Yesterday was my last day of ‘official’ employment! I am now entering the first stage of retirement, or some might say, the “twilight zone.”

I opened up my computer and found that my company email had been blocked, my calendar had changed, and all contacts had been erased. But I also had an outpouring of well-wishes on my Facebook page that was very encouraging.

One was:

“Congrats!! You are gonna love it. You still work, but you don’t HAVE to. Sounds like a good title for a book, huh?”

I think that resonated with me! My new book, When Work Becomes Optional is moving up the charts on Amazon!

My wife asked me yesterday about my plans for retirement. I thought that she was asking for me to outline what I intended to do in retirement and was taken aback as we had discussed this often in the past.

But upon clarification, what she really was asking was about plans in the near term, like tomorrow and next week. I hadn’t thought of that, but I told her playing golf was certainly on the schedule! She also reminded me of a doctor’s appointment next week – a bummer, that one.

It seems like my new calendar will be filled with golf, dinners, shopping, haircuts, day trips, weekend get-a-ways and doctor’s appointments.

Transition into Retirement

Okay, so here is the thing about the first stage of retirement – it is called ‘transition’ for a reason. Maybe you have been thinking about this day for some time, but when it actually comes, it may cause you to think that all those plans you’d been making for retirement may not happen because you no longer have a paycheck!

Where is the money you’re going to need going to come from? If you did not have this conversation with your significant other before you retired, I guarantee you will now.

This is one of the most critical aspects of entering retirement. The feeling of not having a paycheck and trying to get your head around the idea of spending what you have saved. It just does not feel right.

Many people share that they plan to live on the income from their investments without touching the principal.

Review All Income Resources

For some, this may be a possible scenario, but for the vast majority of people entering retirement it is not realistic.

So here is a suggestion: sit down together with a trusted advisor or friend and develop a simple spreadsheet that outlines all of your income resources. Then project the amount of annual and monthly income.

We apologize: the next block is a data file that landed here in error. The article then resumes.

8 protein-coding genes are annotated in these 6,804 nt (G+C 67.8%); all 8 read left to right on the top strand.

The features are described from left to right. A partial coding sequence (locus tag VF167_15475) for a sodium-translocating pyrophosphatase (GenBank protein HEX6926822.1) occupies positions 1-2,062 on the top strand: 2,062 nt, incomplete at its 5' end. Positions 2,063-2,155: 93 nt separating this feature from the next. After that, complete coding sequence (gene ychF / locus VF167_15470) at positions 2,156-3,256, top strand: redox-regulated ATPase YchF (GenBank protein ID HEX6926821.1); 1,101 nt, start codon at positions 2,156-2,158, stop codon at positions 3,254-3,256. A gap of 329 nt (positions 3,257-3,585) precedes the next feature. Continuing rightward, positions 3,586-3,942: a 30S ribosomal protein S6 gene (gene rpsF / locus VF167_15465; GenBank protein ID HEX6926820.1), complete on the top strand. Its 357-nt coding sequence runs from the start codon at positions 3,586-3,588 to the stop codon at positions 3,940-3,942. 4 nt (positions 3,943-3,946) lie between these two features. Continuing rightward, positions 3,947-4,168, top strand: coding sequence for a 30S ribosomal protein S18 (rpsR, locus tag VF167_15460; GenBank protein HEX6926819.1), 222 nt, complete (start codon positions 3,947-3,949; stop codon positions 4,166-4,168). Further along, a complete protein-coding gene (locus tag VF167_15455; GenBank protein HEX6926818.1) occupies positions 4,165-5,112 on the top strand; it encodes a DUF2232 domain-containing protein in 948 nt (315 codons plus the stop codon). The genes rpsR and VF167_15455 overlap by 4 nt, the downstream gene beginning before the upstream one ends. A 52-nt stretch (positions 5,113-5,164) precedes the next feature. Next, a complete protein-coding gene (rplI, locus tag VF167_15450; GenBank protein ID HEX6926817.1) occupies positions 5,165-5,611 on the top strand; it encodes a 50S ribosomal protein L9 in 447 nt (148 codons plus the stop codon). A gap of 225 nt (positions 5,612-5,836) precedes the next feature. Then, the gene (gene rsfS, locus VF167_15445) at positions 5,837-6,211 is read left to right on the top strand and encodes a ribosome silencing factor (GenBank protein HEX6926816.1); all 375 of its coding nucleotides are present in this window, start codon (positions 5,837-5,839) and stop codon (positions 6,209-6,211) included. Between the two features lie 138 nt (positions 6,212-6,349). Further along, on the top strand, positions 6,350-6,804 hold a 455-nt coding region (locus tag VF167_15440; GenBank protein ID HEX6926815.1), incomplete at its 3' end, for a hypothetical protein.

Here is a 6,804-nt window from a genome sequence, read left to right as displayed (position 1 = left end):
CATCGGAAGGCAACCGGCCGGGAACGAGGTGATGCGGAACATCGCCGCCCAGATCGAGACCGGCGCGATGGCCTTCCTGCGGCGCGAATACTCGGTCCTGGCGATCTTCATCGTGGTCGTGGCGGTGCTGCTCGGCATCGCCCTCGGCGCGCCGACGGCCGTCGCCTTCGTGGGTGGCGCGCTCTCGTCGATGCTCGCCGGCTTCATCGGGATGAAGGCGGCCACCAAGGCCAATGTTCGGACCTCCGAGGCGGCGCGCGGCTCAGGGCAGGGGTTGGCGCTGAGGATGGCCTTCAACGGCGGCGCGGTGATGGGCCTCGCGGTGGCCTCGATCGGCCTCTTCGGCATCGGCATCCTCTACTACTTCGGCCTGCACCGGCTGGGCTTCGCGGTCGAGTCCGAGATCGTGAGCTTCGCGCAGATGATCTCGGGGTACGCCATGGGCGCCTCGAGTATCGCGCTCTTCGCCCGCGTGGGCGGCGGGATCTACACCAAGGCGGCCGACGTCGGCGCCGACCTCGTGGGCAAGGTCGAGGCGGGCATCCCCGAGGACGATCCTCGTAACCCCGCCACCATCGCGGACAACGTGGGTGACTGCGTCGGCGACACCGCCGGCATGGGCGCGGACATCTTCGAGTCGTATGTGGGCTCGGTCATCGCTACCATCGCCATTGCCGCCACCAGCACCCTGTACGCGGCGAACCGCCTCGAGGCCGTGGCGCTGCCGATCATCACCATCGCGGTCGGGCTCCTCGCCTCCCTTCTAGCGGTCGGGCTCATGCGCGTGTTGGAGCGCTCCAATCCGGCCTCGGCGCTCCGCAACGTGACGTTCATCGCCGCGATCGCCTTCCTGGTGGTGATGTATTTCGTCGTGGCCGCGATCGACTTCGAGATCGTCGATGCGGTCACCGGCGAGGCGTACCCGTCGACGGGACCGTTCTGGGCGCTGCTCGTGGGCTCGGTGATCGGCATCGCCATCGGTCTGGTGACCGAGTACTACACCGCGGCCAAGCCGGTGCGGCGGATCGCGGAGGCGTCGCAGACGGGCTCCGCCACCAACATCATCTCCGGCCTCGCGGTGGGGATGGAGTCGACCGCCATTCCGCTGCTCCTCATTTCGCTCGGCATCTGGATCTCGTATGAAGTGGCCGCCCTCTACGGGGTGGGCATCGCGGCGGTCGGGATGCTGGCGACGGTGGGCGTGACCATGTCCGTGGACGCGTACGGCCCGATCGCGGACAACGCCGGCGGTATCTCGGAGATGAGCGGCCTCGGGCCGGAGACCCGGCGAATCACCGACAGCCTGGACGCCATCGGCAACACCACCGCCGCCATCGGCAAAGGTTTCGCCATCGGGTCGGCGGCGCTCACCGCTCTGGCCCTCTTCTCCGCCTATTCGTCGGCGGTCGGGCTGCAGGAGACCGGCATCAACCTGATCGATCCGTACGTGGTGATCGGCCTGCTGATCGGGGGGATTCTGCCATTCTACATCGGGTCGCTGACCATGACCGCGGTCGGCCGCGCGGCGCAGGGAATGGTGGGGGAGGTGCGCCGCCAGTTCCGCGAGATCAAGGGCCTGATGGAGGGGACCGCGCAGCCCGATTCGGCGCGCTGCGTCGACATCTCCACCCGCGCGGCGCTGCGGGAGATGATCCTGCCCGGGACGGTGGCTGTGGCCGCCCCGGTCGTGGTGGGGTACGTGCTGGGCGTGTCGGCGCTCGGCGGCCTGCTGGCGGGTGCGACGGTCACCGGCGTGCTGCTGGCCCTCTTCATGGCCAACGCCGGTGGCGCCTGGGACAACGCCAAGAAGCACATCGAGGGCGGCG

This should include the present value of an account and the projected income from that account. Also, show the expected dates you plan to start Social Security retirement, pension income, IRA distributions (both traditional and Roth), and after-tax portfolio and savings withdrawals.

In doing so you will begin to get an idea of where money is coming from to meet your living needs.

Identify Assets for Emergencies and One-Time Events

You will also identify assets that will not be generating income but will be held in reserve for emergencies or one-time events like a trip or home/auto repairs.

You will be making decisions about when to begin Social Security, taking IRA distributions before they are required or waiting until you have to begin making the Required Minimal Distributions (RMDs) at age 70&1/2, and how much to withdraw from personal after-tax investment and savings accounts.

Once you have this spreadsheet filled out, you will be able to determine how best to make the withdrawals in the most tax-efficient way. This may need some help from your accountant or advisor to calculate the net after-tax income that you will actually be able to spend for your living expenses.

My suggestion is to look at blending the income from different resources to utilize both the taxable accounts and after-tax accounts that will keep you in the lowest tax bracket.

Make Regular Deposits into Your Bank Account

I would also suggest that you have deposits made into your bank account similar to when you had your paychecks deposited so that the cash flow in retirement is the same as when you were working. That way you maintain the ‘normal’ routine of knowing when monies will be available.

This method may mean that you begin withdrawals from the IRAs before you are required and preserve more of your after-tax personal investment and savings accounts.

If you have difficulty with setting up a spreadsheet, just ask your grandchildren to help you!

What have you planned for your retirement? How did you feel when you woke up on your first post-work day? What was on your calendar the first week of your retirement? Do you know what your retirement income sources are, when you are going to begin receiving that income and for how long? Please share in the comments below.

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